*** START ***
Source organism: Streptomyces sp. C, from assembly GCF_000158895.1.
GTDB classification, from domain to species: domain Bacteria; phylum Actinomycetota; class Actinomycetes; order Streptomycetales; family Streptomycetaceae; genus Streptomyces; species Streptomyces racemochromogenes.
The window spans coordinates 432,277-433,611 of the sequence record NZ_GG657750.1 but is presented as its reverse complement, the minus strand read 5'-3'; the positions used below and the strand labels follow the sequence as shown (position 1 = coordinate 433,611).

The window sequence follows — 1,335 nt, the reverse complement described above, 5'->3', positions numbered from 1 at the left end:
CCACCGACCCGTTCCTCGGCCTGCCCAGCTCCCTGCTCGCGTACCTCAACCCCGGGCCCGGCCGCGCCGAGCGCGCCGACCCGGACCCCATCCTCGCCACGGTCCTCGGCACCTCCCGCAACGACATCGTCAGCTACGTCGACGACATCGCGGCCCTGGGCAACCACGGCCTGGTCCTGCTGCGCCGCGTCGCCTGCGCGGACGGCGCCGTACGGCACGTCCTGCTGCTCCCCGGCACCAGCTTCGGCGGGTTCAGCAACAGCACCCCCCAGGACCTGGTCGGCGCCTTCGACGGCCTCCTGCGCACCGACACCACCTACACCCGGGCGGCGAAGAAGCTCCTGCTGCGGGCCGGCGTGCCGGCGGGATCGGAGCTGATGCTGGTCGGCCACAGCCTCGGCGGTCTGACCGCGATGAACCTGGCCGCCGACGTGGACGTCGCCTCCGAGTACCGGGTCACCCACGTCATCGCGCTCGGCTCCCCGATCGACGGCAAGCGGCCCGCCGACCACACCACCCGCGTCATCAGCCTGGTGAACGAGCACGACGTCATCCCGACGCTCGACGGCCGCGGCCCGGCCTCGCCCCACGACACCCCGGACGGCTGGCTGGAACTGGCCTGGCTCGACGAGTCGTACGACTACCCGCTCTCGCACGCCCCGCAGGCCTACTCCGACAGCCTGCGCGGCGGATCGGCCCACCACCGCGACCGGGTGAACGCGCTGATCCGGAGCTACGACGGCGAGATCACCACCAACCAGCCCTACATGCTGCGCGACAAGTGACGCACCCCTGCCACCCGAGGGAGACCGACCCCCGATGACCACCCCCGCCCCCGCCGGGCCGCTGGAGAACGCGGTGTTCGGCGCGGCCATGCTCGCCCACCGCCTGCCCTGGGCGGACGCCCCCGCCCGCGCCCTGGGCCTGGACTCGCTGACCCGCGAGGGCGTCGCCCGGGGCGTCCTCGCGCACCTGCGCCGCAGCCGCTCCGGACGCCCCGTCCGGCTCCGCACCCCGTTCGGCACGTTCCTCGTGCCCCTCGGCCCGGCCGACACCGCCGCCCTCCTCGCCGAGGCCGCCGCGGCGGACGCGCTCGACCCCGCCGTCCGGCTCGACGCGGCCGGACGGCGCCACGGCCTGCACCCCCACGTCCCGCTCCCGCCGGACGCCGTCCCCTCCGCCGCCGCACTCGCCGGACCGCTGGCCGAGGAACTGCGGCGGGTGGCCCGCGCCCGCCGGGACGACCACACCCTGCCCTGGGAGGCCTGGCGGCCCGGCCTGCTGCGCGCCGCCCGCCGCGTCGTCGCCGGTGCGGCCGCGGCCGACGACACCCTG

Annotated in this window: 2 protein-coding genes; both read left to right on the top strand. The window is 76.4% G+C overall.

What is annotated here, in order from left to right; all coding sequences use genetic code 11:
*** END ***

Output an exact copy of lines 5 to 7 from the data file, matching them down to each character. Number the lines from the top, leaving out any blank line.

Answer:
CCACCGACCCGTTCCTCGGCCTGCCCAGCTCCCTGCTCGCGTACCTCAACCCCGGGCCCGGCCGCGCCGAGCGCGCCGACCCGGACCCCATCCTCGCCACGGTCCTCGGCACCTCCCGCAACGACATCGTCAGCTACGTCGACGACATCGCGGCCCTGGGCAACCACGGCCTGGTCCTGCTGCGCCGCGTCGCCTGCGCGGACGGCGCCGTACGGCACGTCCTGCTGCTCCCCGGCACCAGCTTCGGCGGGTTCAGCAACAGCACCCCCCAGGACCTGGTCGGCGCCTTCGACGGCCTCCTGCGCACCGACACCACCTACACCCGGGCGGCGAAGAAGCTCCTGCTGCGGGCCGGCGTGCCGGCGGGATCGGAGCTGATGCTGGTCGGCCACAGCCTCGGCGGTCTGACCGCGATGAACCTGGCCGCCGACGTGGACGTCGCCTCCGAGTACCGGGTCACCCACGTCATCGCGCTCGGCTCCCCGATCGACGGCAAGCGGCCCGCCGACCACACCACCCGCGTCATCAGCCTGGTGAACGAGCACGACGTCATCCCGACGCTCGACGGCCGCGGCCCGGCCTCGCCCCACGACACCCCGGACGGCTGGCTGGAACTGGCCTGGCTCGACGAGTCGTACGACTACCCGCTCTCGCACGCCCCGCAGGCCTACTCCGACAGCCTGCGCGGCGGATCGGCCCACCACCGCGACCGGGTGAACGCGCTGATCCGGAGCTACGACGGCGAGATCACCACCAACCAGCCCTACATGCTGCGCGACAAGTGACGCACCCCTGCCACCCGAGGGAGACCGACCCCCGATGACCACCCCCGCCCCCGCCGGGCCGCTGGAGAACGCGGTGTTCGGCGCGGCCATGCTCGCCCACCGCCTGCCCTGGGCGGACGCCCCCGCCCGCGCCCTGGGCCTGGACTCGCTGACCCGCGAGGGCGTCGCCCGGGGCGTCCTCGCGCACCTGCGCCGCAGCCGCTCCGGACGCCCCGTCCGGCTCCGCACCCCGTTCGGCACGTTCCTCGTGCCCCTCGGCCCGGCCGACACCGCCGCCCTCCTCGCCGAGGCCGCCGCGGCGGACGCGCTCGACCCCGCCGTCCGGCTCGACGCGGCCGGACGGCGCCACGGCCTGCACCCCCACGTCCCGCTCCCGCCGGACGCCGTCCCCTCCGCCGCCGCACTCGCCGGACCGCTGGCCGAGGAACTGCGGCGGGTGGCCCGCGCCCGCCGGGACGACCACACCCTGCCCTGGGAGGCCTGGCGGCCCGGCCTGCTGCGCGCCGCCCGCCGCGTCGTCGCCGGTGCGGCCGCGGCCGACGACACCCTG

Annotated in this window: 2 protein-coding genes; both read left to right on the top strand. The window is 76.4% G+C overall.

What is annotated here, in order from left to right; all coding sequences use genetic code 11: